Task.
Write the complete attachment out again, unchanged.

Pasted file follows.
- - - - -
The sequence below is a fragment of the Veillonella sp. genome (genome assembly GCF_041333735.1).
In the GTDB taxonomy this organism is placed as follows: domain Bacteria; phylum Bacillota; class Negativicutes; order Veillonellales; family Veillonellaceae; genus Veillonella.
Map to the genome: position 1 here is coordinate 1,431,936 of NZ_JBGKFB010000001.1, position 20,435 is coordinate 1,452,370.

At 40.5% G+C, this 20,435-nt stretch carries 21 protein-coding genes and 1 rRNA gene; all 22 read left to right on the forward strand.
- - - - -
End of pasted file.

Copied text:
The sequence below is a fragment of the Veillonella sp. genome (genome assembly GCF_041333735.1).
In the GTDB taxonomy this organism is placed as follows: domain Bacteria; phylum Bacillota; class Negativicutes; order Veillonellales; family Veillonellaceae; genus Veillonella.
Map to the genome: position 1 here is coordinate 1,431,936 of NZ_JBGKFB010000001.1, position 20,435 is coordinate 1,452,370.

At 40.5% G+C, this 20,435-nt stretch carries 21 protein-coding genes and 1 rRNA gene; all 22 read left to right on the forward strand.